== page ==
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In case you hadn’t noticed of late, America finds itself locked in a battle for the minds and souls of our children. Two particular stories caught my attention this past week, though any number might be applicable. The first was a study released in August by university researchers in Rhode Island that looked at the emotional and developmental impact of the pandemic on children born since the beginning of 2020. The study found that, on average, these young children displayed IQ scores of 78 where they would normally register around 100 during the same time period. The researchers point to a variety of reasons, including stress, fear, uncertainty, changing routines, isolation, masking, and a host of other factors. While it would be unfair to blame any single cause, the cumulative effect clearly has made a deep impact on our youngest children.

Everyone knows that the power to shape the future rests with those who have the power to shape the children. At CCA, we must continually draw back to first principles and remind ourselves that the parents are primarily responsible for this task, called and equipped by God for that purpose. At the school, our practices and professional work should reflect that value. Naturally, we don’t get it correct 100% of the time, but our aim is to partner with parents to raise up students who can think for themselves and exercise the freedom of their minds and souls to follow God and love their neighbors as themselves. We have erred on the side of individual and personal liberty, something that requires protection and care, a fearful thing that many in our contemporary society would rather give up than guard. That liberty of the heart and mind, soul and body, carries with it a great deal of risk as well. We are fallen people, and we knowingly gather together to learn rather than isolate ourselves for our individual protection. At the same time, we sometimes have to stay home ourselves so that others can continue to gather. Meanwhile, we’re all living through these scenarios not as hypothetical thought experiments but as real, practical situations facing us for the first time. Furthermore, we have the additional call placed on our lives not just to uphold democratic principles of freedom but Christian principles of freedom, meaning we must constantly submit our own motives, fears, and aims to God’s will for us through the love of Christ. Thankfully, we have His word and Spirit to guide us, and His grace abounds towards us as we offer our children to Him in our parenting and educating. Ultimately, both the future and the present rest with God who alone can shape our children as we pray He will according to His word and will.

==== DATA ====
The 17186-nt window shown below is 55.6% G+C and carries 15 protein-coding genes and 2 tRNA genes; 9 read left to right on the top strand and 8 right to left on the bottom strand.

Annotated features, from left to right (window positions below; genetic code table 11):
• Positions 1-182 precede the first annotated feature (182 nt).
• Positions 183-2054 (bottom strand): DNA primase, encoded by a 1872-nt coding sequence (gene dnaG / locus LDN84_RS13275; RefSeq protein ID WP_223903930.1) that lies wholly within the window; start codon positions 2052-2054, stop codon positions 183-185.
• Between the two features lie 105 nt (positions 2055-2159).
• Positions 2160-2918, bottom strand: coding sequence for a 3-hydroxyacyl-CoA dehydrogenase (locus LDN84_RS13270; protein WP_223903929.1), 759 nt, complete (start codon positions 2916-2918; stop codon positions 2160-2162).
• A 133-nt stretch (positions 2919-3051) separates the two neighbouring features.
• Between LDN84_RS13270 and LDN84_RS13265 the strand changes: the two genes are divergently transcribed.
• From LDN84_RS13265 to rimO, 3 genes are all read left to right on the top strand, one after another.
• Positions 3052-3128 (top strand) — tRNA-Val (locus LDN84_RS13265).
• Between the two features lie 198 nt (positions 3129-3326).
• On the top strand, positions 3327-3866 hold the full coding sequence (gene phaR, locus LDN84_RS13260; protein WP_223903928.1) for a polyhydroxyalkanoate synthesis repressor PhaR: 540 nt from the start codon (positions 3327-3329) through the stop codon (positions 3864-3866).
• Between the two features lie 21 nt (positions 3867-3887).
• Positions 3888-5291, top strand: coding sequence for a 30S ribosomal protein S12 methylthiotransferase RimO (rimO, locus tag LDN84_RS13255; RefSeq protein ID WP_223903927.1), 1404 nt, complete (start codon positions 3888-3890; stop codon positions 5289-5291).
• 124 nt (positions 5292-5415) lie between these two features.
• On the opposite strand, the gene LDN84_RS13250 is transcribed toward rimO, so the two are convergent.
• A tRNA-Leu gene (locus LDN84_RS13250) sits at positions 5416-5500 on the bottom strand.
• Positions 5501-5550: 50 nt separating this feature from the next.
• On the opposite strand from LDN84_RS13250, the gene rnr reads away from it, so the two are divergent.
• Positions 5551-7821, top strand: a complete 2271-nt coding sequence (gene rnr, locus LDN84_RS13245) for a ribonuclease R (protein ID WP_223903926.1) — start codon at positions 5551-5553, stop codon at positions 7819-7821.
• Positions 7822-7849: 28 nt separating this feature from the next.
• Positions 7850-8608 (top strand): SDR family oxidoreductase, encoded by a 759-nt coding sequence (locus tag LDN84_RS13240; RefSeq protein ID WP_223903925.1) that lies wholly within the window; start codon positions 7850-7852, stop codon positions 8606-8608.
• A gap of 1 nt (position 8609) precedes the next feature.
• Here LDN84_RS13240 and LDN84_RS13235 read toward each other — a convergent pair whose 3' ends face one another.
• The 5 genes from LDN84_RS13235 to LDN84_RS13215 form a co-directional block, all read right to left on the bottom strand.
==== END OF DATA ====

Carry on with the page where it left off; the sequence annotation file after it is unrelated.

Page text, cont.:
How does this relate to these national news stories? First, the decisions we make always affect the way our children develop. While we cannot control the times in which we live, we can return over and over again to the word of God to find unchanging truth in changing times. We can offer our children sound teaching, faith and love instead of doubt and fear. We can stay involved in their education rather than giving that responsibility up to someone else. We can prepare for a coming battle even to have the right to do what we currently do, through attentiveness, prayer, and conviction. We can walk in humility and grace towards one another and engage with the hard truths that challenge our comforts and our conveniences in a time where rhetoric rages against reason. And we can point our kids and ourselves to great thinkers, writers, historians, and figures of the past whose time-tested wisdom can better ground us in reality than our current figures whose ships are being tossed about on the roughest seas we’ve seen in our lifetime. We can help one another honor our fathers and mothers, biological and spiritual and intellectual.

This week we began singing a new psalm in Convocation, a hymn version of Psalm 56. A number of great reminders stand out in that psalm. Among the greatest is the contrast between fear of man and fear of God, trust in man and trust in God. Consider the opening verses to the psalm and its perfect relevance to our current state of affairs:

Be merciful to me, O God, for man would swallow me up;

Fighting all day he oppresses me.

My enemies would hound me all day,

For there are many who fight against me, O Most High.

Whenever I am afraid, I will trust in You.

In God (I will praise His word),

In God I have put my trust;

I will not fear.

What can flesh do to me? (Psalm 56:1-4)

What a gift from King David to us all these years later. Multiple students commented on the comfort found in remembering that all of man’s threats, and even death itself, are no match for God’s power and love toward us. He is on our side!

God remains in control, whatever the world does around us. Now, as before, “the just shall live by his faith” (Hab. 2:4b), “For the earth will be filled with the knowledge of the glory of the LORD as the waters cover the sea” (Hab. 2:14). Things may be loud around us, “But the LORD is in His holy temple; let all the earth keep silence before Him” (Hab. 2:20). May you rest and revel in His presence this weekend, and we’ll look forward to seeing you back in school on Monday!

In Christ,
Bill Stutzman